Fireball ending set for Saturn explorer Cassini after 20-year voyage

The earth as seen from Saturn

The earth as seen from Saturn

Until Cassini's arrival at Saturn in 2004, humanity had never viewed Saturn up close and personal.

NASA's Cassini spacecraft is headed toward its September 15th, 2017 plunge into Saturn, following a final, distant flyby of the planet's giant moon Titan.

A 20-year-long deep space mission will come to an end on Friday when NASA's Cassini spacecraft will deliberately crash into Saturn's atmosphere, and Australian astronomers will be in the box seat to capture the craft's final moments. But nothing will be close enough to fully record Cassini's demise. This was reported as having taken place on September 11, at 12:04 p.m. PDT or 03:04 p.m. EDT. Its fuel exhausted, its missions to explore Saturn and its moons triumphantly fulfilled, the two-and-a-half-ton vehicle will burn up as it falls into the red planet's atmosphere.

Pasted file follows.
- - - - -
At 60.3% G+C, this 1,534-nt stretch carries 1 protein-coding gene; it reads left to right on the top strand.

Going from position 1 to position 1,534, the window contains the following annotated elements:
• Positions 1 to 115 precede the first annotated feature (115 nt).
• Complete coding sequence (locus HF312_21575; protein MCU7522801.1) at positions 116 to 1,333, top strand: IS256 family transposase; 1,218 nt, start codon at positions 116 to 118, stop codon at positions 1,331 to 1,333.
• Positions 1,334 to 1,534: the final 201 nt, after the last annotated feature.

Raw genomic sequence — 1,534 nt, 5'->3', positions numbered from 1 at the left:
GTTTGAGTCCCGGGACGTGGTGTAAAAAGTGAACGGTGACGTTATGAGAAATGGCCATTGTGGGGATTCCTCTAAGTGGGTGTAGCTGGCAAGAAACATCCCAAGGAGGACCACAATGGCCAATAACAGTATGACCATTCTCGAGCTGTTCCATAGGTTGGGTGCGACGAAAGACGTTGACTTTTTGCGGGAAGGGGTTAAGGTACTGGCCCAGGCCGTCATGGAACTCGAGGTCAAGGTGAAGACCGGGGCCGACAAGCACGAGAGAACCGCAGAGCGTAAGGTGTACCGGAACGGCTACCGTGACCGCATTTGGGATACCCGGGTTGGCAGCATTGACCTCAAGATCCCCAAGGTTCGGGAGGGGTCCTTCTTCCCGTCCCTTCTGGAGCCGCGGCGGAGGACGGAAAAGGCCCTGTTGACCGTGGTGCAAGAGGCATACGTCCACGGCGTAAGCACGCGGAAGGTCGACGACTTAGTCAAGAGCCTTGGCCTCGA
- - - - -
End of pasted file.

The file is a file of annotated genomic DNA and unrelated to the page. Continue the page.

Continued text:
As the spacecraft is once again back online, it also began streaming back the data it gathered during its latest encounter with the moon.

NASA writes that this last distant encounter is informally referred to by the mission engineers as "the goodbye kiss". NASA later updated its post and confirmed that Cassini was back in contact with the mission's ground controllers.

"We'll be about 2000 kilometres lower than we've ever been, and then the atmosphere will eventually swamp us and overcome us and the spacecraft will melt", says Julie Webster, Cassini's manager of spacecraft operations at NASA's Jet Propulsion Laboratory.

"And in the same way, Cassini is taking a last look around the Saturn system, Cassini's home for the last 13 years".